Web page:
Look out for a sign

On the island of Madeira there is a village called Curral das Freieras, 'the Nun’s corral', because about 500 years ago when French pirates captured the capital Funchal the nuns of the convent of St Clare fled there to take refuge. It was the only village on the island that could not be spotted from the sea. The nuns managed to escape the attentions of the pirates and later returned safely to the convent with their virtues intact.

Drivers passing by have their attention drawn by the sign of an old camera indicating a miradouro, a viewpoint. From the side of a mountain you look down onto the village, it looks as though it sits in the crater of a volcano, but is actually just in a hollow surrounded by mountains. There is a magnificent view of the village way below surrounded by the lofty peaks with hawks circling and calling from all around. 

Sometimes we need to have our attention drawn to things, because otherwise we may be unaware of what is around us. Headlines draw our attention to important news stories, pick of the day, to good television programmes, posters to special events and spectacles. All the time we are being invited to look, to watch, to behold.

When John the Baptist is depicted in art he is often shown with a lamb beside him and with his finger extended, because he points out Jesus to his own disciples and invites them to behold the Lamb of God. He indicates to them the one of whom he had spoken, the one whom the people of Israel were expecting. He was easy to overlook because  he did not come in recognizable glory, but in a humble form, part of a tradesman’s family; and like an ordinary  lamb sacrificed in the temple to atone for the sins of the people he was to die on the altar of the cross.  John had to point him out.

As Christians we believe that Christ is alive and present in this world, not in an instantly recognizable way, but in ways that point to him, that indicate his presence. Jesus is present in the Eucharist, as the bread and wine become for us his body and his blood, by the power of the Holy Spirit. And so the priest repeats the words of St John the Baptist as he presents chalice and host to the people, “Behold the Lamb of God who takes away the sins of the world.”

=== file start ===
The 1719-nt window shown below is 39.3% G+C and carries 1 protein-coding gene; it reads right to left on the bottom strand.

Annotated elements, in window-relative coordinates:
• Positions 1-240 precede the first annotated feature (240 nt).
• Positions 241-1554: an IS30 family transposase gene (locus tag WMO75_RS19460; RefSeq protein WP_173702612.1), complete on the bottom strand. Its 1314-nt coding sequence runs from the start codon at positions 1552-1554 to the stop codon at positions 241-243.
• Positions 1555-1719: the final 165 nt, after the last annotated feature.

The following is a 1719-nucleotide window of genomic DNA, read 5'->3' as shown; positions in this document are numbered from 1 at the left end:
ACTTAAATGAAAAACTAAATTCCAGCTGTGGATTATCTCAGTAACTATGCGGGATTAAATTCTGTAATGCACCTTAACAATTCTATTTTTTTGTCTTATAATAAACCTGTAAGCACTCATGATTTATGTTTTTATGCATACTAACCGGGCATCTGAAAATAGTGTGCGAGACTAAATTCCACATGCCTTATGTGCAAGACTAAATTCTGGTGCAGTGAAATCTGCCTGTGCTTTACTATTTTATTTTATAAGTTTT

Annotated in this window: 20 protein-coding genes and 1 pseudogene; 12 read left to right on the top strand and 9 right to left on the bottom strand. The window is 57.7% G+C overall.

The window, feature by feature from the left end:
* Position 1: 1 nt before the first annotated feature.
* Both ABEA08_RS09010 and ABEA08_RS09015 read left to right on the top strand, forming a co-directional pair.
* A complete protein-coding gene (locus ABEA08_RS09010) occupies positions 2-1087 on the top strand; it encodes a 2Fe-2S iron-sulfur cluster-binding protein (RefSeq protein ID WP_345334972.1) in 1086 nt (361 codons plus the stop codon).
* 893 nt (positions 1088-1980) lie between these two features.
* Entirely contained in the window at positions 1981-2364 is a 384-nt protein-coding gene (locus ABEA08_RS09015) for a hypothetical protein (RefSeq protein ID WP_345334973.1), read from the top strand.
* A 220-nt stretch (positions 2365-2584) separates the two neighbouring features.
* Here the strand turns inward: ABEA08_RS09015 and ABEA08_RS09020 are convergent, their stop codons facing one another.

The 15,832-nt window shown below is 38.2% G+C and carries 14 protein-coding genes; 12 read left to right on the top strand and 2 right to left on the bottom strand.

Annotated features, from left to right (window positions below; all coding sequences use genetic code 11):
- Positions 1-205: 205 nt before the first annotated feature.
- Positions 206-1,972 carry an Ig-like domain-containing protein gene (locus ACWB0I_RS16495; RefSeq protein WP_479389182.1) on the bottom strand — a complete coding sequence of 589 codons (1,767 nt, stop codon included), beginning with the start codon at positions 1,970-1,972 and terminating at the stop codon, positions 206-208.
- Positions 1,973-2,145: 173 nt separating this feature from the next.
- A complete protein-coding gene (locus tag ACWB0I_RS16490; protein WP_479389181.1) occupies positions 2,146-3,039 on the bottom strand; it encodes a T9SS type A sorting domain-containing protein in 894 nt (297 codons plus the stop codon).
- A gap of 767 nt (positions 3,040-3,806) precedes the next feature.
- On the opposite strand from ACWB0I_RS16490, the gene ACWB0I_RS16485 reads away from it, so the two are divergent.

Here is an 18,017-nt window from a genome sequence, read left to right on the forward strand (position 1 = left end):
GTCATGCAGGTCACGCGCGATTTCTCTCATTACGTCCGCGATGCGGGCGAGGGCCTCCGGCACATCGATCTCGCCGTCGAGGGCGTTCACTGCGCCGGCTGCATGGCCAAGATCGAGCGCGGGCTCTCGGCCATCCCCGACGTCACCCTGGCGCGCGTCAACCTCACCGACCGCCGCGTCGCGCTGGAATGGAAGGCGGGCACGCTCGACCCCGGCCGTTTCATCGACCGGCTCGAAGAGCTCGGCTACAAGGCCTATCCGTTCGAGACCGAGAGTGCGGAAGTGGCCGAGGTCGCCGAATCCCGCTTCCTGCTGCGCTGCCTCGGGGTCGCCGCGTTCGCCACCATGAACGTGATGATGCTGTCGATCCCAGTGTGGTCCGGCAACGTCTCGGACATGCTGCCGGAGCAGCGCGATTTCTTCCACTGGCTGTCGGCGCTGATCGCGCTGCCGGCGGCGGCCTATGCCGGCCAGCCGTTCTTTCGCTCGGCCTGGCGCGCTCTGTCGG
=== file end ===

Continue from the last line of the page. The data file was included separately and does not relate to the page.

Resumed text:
The light that shines before the tabernacle points to the abiding presence of Jesus in that same blessed sacrament reserved there, which we should always treat with reverence.

The towers and spires of our churches are like fingers pointing upwards that invite us to behold the wonder of God.

And we are invited to behold Christ in the pages of the gospels, as we read and with our mind’s eye we use our imagination to picture the scene that the evangelist depicts. We are invited to behold the Christ, Emmanuel, God with us.  

We also behold Christ in other people, when we see faith in action, when we behave in Christ-like ways.

The church itself has not always behaved in such ways. It is  a long time since the church was one and united, abuses and disputes have led to various splits, and so the church is now fragmented into various parts. In this Week of Prayer for Christian Unity we are asked to pray for the unity of the Church  that, as Jesus prayed, we might all be one as he and the Father are one. There is great variety in the church in its many forms whether we are Anglican, Catholic, Methodist or Baptist, there is more that we agree on than disagree. We have more in common than we would previously have dared to admit.

Jesus asked John’s disciples what they were looking for. Many people today are looking and searching. Their attention may well be drawn to signs that show where God might be found. It is up to us to point the way, to be living signs of the presence of Jesus, and to invite others to behold Jesus that he may become as real to them as he is to us.

Our faith is rich and deep in symbolism and meaning. The more we know and understand Jesus our master, the more enriched and fulfilled our lives will be and the better we may draw others to know him.